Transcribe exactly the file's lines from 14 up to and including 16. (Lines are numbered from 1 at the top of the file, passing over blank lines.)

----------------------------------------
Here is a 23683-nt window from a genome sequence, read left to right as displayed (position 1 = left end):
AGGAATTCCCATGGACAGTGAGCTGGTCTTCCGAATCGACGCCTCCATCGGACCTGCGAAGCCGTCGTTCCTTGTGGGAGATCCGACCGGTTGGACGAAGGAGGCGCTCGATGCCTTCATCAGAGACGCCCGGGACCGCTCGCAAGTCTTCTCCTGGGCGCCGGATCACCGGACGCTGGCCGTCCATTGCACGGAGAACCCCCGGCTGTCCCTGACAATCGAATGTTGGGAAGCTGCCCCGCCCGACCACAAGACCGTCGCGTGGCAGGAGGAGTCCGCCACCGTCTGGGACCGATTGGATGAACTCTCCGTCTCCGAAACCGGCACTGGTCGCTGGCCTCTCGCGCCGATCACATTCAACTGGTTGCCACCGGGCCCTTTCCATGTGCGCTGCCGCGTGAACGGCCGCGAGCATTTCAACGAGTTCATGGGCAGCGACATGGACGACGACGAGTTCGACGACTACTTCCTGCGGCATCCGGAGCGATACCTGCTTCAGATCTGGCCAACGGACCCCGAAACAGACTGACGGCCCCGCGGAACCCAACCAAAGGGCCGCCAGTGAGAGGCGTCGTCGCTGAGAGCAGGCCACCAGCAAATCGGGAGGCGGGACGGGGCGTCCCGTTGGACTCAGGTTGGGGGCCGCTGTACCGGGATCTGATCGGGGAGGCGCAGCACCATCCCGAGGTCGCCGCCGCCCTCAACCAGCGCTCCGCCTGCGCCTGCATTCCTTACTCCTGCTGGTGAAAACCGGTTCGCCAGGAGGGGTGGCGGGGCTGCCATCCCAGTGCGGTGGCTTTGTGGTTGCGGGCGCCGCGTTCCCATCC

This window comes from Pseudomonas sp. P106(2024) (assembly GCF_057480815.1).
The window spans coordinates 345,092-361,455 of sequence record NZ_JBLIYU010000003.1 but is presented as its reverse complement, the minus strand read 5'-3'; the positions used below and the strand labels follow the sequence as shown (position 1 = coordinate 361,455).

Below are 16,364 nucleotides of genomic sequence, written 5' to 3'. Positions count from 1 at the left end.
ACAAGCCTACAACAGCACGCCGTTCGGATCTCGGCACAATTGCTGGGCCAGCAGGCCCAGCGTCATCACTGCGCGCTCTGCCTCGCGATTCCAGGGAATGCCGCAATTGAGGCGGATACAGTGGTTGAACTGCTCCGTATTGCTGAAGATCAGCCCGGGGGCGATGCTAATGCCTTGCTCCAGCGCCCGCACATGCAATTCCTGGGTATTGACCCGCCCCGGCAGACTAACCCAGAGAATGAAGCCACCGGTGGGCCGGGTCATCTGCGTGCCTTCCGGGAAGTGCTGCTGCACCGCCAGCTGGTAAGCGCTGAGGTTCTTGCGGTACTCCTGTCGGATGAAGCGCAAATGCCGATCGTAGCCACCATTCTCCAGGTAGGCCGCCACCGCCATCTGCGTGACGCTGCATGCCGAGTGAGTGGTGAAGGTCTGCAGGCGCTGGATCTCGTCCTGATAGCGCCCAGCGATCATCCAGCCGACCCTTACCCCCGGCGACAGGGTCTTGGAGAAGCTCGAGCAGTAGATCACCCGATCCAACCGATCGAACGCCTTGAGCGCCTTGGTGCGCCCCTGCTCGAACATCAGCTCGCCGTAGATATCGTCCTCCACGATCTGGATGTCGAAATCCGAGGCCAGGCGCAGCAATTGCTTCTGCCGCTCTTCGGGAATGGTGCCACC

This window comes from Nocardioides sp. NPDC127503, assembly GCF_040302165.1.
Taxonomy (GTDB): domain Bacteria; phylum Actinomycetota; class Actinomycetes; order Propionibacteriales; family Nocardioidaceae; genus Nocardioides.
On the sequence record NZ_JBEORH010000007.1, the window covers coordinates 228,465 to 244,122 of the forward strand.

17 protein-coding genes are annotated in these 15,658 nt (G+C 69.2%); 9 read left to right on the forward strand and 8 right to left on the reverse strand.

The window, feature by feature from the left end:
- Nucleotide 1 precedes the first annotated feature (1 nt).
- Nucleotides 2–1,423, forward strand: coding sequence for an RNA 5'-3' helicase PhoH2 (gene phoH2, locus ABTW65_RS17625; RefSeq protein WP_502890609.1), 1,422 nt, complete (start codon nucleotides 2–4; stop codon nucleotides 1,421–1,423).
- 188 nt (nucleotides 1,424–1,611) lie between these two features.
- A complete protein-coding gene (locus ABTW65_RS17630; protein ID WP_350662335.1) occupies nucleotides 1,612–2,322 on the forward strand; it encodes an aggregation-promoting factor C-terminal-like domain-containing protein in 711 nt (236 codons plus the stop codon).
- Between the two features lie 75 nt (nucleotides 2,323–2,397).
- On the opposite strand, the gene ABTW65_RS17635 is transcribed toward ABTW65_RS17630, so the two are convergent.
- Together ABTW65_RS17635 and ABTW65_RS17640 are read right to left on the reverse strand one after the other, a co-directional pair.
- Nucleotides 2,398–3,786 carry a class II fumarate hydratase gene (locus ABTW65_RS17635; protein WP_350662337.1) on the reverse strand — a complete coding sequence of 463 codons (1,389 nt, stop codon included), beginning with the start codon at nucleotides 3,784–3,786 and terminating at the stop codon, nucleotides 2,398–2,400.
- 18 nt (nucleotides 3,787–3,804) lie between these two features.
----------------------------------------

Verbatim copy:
- 188 nt (nucleotides 1,424–1,611) lie between these two features.
- A complete protein-coding gene (locus ABTW65_RS17630; protein ID WP_350662335.1) occupies nucleotides 1,612–2,322 on the forward strand; it encodes an aggregation-promoting factor C-terminal-like domain-containing protein in 711 nt (236 codons plus the stop codon).
- Between the two features lie 75 nt (nucleotides 2,323–2,397).